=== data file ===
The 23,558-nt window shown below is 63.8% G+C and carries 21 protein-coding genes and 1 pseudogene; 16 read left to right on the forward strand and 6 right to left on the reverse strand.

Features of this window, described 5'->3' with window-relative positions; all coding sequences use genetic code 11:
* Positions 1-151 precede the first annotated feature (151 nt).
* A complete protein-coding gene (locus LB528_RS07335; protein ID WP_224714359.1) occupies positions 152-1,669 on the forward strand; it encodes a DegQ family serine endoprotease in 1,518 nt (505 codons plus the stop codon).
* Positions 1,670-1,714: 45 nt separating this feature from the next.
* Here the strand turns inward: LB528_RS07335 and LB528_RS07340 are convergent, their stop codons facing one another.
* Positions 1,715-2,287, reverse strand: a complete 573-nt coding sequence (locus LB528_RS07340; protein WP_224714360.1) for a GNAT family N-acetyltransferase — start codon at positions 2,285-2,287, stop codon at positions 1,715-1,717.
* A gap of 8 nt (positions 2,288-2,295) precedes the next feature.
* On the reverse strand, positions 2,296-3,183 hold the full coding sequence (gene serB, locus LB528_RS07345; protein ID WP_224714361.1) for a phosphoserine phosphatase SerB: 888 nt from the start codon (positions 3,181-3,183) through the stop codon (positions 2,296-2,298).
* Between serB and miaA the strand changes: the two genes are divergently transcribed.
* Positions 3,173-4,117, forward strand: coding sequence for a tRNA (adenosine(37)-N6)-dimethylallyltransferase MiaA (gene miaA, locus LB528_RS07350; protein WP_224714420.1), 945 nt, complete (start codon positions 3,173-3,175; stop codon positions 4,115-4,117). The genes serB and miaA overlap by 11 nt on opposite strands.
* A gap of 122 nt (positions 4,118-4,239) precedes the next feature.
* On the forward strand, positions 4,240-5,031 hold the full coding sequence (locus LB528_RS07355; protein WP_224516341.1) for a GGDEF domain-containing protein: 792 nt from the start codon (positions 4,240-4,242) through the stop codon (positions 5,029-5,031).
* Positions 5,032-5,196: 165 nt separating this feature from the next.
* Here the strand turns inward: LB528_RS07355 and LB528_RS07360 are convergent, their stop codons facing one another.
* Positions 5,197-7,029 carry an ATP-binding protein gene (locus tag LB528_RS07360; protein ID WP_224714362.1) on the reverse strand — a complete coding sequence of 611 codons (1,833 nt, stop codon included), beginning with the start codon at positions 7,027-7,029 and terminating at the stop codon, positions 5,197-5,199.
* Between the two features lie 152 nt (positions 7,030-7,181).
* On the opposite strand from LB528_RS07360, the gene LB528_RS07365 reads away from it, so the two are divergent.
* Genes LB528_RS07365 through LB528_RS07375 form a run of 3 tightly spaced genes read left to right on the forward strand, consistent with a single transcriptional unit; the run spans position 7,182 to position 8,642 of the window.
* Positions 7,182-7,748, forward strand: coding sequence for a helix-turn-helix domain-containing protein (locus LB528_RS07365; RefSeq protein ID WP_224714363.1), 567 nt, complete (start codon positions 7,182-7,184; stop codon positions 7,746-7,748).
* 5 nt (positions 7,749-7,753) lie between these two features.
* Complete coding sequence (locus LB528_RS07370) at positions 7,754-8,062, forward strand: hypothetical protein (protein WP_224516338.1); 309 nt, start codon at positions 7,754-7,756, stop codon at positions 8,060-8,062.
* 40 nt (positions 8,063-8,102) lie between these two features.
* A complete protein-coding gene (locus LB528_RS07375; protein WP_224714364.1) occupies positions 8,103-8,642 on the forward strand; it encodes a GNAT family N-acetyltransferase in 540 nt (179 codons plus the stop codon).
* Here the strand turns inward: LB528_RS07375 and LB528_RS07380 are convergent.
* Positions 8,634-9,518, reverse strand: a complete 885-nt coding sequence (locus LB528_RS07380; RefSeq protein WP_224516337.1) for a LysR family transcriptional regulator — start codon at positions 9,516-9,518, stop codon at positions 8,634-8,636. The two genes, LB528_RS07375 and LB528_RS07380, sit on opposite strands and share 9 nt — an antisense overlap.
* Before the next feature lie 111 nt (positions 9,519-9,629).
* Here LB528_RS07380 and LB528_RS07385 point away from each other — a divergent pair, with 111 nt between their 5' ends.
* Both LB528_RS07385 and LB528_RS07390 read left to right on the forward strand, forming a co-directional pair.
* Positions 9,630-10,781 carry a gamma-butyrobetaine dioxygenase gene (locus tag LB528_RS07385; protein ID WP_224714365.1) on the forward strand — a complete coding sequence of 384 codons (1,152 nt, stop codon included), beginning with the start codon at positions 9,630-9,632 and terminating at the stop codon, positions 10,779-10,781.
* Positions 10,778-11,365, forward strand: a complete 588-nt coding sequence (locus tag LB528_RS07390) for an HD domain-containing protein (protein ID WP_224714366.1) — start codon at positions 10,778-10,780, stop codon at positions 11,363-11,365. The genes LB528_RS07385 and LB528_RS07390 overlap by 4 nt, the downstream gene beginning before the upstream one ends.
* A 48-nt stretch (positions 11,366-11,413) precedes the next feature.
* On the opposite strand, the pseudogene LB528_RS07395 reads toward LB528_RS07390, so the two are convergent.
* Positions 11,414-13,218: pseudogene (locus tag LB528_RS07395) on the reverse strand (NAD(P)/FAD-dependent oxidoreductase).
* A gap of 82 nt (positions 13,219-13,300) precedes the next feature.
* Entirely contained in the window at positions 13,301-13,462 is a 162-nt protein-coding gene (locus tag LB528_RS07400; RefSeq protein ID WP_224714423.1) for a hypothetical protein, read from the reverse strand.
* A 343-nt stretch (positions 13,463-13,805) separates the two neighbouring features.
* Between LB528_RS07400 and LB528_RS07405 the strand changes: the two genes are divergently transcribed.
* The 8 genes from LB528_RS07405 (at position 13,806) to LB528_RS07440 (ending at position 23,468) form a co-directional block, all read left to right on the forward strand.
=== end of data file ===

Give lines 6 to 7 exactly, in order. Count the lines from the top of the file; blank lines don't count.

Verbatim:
* Here the strand turns inward: LB528_RS07335 and LB528_RS07340 are convergent, their stop codons facing one another.
* Positions 1,715-2,287, reverse strand: a complete 573-nt coding sequence (locus LB528_RS07340; protein WP_224714360.1) for a GNAT family N-acetyltransferase — start codon at positions 2,285-2,287, stop codon at positions 1,715-1,717.